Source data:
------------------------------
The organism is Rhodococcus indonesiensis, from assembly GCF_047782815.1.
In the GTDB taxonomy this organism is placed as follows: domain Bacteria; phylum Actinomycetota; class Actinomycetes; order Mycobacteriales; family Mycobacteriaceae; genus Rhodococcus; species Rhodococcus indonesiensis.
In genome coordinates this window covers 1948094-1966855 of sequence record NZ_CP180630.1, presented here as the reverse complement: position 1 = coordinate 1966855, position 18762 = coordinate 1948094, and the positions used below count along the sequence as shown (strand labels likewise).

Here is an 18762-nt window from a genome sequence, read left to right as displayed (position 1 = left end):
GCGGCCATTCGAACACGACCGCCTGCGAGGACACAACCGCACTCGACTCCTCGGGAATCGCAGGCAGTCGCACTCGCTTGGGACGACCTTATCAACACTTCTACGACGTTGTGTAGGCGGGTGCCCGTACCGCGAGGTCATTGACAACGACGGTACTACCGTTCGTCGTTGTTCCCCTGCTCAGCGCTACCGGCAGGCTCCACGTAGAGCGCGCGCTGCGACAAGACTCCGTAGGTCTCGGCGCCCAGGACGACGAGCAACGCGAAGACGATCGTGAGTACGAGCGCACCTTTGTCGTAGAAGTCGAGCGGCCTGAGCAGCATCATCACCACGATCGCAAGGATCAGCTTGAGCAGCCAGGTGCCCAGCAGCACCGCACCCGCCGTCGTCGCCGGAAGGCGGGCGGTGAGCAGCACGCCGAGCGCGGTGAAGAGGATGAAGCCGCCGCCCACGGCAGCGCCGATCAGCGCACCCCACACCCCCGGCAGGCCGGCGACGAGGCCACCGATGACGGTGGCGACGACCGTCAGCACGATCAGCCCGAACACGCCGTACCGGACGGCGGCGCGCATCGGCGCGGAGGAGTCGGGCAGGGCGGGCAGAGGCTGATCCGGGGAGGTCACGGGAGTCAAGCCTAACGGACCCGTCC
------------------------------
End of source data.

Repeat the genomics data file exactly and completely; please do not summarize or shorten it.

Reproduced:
The organism is Rhodococcus indonesiensis, from assembly GCF_047782815.1.
In the GTDB taxonomy this organism is placed as follows: domain Bacteria; phylum Actinomycetota; class Actinomycetes; order Mycobacteriales; family Mycobacteriaceae; genus Rhodococcus; species Rhodococcus indonesiensis.
In genome coordinates this window covers 1948094-1966855 of sequence record NZ_CP180630.1, presented here as the reverse complement: position 1 = coordinate 1966855, position 18762 = coordinate 1948094, and the positions used below count along the sequence as shown (strand labels likewise).

Here is an 18762-nt window from a genome sequence, read left to right as displayed (position 1 = left end):
GCGGCCATTCGAACACGACCGCCTGCGAGGACACAACCGCACTCGACTCCTCGGGAATCGCAGGCAGTCGCACTCGCTTGGGACGACCTTATCAACACTTCTACGACGTTGTGTAGGCGGGTGCCCGTACCGCGAGGTCATTGACAACGACGGTACTACCGTTCGTCGTTGTTCCCCTGCTCAGCGCTACCGGCAGGCTCCACGTAGAGCGCGCGCTGCGACAAGACTCCGTAGGTCTCGGCGCCCAGGACGACGAGCAACGCGAAGACGATCGTGAGTACGAGCGCACCTTTGTCGTAGAAGTCGAGCGGCCTGAGCAGCATCATCACCACGATCGCAAGGATCAGCTTGAGCAGCCAGGTGCCCAGCAGCACCGCACCCGCCGTCGTCGCCGGAAGGCGGGCGGTGAGCAGCACGCCGAGCGCGGTGAAGAGGATGAAGCCGCCGCCCACGGCAGCGCCGATCAGCGCACCCCACACCCCCGGCAGGCCGGCGACGAGGCCACCGATGACGGTGGCGACGACCGTCAGCACGATCAGCCCGAACACGCCGTACCGGACGGCGGCGCGCATCGGCGCGGAGGAGTCGGGCAGGGCGGGCAGAGGCTGATCCGGGGAGGTCACGGGAGTCAAGCCTAACGGACCCGTCC